A number of points are worth noting: Ehud Barak is not a man to speak casually about highly classified matters, certainly not while being recorded. Moreover, the idea that Barak was unable to persuade the military censor to block the airing of the recording is highly improbable. For some reason, Barak wanted to say this, and he wanted it broadcast.
Part of the reason might have been to explain why Israel, so concerned about Iran, didn't take action against Iran's nuclear facilities. Given the current debate in the U.S. Congress, that is a question that is undoubtedly being asked. The explanation Barak is giving seems to be that senior military and defense officials blocked the plans and that the Israelis didn't want to upset the Americans by attacking during a joint exercise. The problem with this explanation is that it is well known that Israeli military and intelligence officials had argued against an Israeli strike and that the United States would have been upset whether or not joint exercises were occurring.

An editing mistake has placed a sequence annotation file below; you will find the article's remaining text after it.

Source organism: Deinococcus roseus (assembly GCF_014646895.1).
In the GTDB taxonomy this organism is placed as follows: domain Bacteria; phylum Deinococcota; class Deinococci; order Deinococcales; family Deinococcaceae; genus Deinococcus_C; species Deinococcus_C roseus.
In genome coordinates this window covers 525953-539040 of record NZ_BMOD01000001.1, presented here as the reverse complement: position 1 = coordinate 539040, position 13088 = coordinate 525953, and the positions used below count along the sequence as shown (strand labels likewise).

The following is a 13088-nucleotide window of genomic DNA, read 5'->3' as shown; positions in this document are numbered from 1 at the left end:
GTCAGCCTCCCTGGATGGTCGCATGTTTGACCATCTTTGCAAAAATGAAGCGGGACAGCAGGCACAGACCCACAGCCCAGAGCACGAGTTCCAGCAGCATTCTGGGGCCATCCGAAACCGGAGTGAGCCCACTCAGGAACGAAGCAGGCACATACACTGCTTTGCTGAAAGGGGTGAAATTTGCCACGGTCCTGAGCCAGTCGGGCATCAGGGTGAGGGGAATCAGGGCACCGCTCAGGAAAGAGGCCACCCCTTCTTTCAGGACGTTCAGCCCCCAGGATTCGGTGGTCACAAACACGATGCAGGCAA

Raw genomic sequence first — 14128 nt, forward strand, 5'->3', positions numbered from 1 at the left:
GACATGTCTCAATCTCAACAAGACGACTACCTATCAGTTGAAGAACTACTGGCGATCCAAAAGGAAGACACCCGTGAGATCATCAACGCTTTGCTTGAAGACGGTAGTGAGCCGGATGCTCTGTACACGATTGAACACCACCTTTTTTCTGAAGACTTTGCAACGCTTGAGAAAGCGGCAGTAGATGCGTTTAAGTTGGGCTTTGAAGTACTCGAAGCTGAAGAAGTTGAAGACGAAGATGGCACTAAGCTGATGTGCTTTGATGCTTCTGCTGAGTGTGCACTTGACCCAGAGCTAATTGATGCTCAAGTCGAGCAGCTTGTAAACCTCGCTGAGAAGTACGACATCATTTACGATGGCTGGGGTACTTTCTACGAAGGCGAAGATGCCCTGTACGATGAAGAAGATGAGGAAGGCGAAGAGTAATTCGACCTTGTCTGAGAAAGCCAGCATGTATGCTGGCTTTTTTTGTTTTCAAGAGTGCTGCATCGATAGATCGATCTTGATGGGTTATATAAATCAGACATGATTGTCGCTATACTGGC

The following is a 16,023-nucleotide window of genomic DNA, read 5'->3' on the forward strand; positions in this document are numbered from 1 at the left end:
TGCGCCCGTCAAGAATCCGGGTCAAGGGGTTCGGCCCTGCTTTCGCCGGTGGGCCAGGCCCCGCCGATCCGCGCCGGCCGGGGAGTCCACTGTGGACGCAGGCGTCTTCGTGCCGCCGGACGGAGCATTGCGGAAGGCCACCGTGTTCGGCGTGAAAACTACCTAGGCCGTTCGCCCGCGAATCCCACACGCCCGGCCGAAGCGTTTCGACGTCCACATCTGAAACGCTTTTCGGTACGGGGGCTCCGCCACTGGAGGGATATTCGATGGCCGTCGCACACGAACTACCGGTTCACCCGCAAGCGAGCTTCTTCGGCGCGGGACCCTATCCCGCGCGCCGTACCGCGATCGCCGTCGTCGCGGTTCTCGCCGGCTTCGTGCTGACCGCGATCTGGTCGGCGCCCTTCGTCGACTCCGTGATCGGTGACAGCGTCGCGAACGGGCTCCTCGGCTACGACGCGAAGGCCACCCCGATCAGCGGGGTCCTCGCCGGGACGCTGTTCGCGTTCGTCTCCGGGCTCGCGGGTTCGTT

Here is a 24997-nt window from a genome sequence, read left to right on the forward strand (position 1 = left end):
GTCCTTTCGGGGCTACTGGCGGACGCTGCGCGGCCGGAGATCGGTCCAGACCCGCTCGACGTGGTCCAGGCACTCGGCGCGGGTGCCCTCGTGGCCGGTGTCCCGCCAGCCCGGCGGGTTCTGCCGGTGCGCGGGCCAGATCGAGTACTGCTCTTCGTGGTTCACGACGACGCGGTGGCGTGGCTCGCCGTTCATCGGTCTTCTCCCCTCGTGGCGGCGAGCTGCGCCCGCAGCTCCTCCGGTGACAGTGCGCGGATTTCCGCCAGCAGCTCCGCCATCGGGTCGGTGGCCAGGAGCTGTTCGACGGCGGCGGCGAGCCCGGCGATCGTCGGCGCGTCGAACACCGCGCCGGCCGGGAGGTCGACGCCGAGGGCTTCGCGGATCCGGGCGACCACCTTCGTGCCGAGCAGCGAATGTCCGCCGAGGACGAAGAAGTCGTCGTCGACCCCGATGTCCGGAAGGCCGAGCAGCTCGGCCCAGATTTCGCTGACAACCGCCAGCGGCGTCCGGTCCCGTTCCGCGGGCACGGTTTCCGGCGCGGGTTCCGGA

It would seem, intentionally or unintentionally, that Barak is calling Israeli attention to two facts. The first is that militarily taking out Iranian facilities would be difficult, and the second is that attempting to do so would affect relations with Israel's indispensible ally, the United States. Military leaders' opposition to the strikes had been rumored and hinted at in public statements by retired military and intelligence heads; Barak is confirming that those objections were the decisive reason Israel did not attack. The military was not sure it could succeed.

The Potential for Disastrous Failure

A military operation, like anything else in life, must be judged in two ways. First, what are the consequences of failure? Second, how likely is failure? Take, for example, the failure of the U.S. hostage rescue operation in 1980. Apart from the obvious costs, the failure gave the Iranian government reason to reduce its respect for U.S. power and thus potentially emboldened Iran to take more risks. Even more important, it enhanced the reputation of the Iranian government in the eyes of its people, both demonstrating that the United States threatened Iranian sovereignty and increasing the credibility of the government's ability to defend Iran. Finally, it eroded confidence in U.S. political and military leaders among the U.S. public. In reducing the threat and the perception of threat, the failure of the operation gave the Iranian regime more room to maneuver.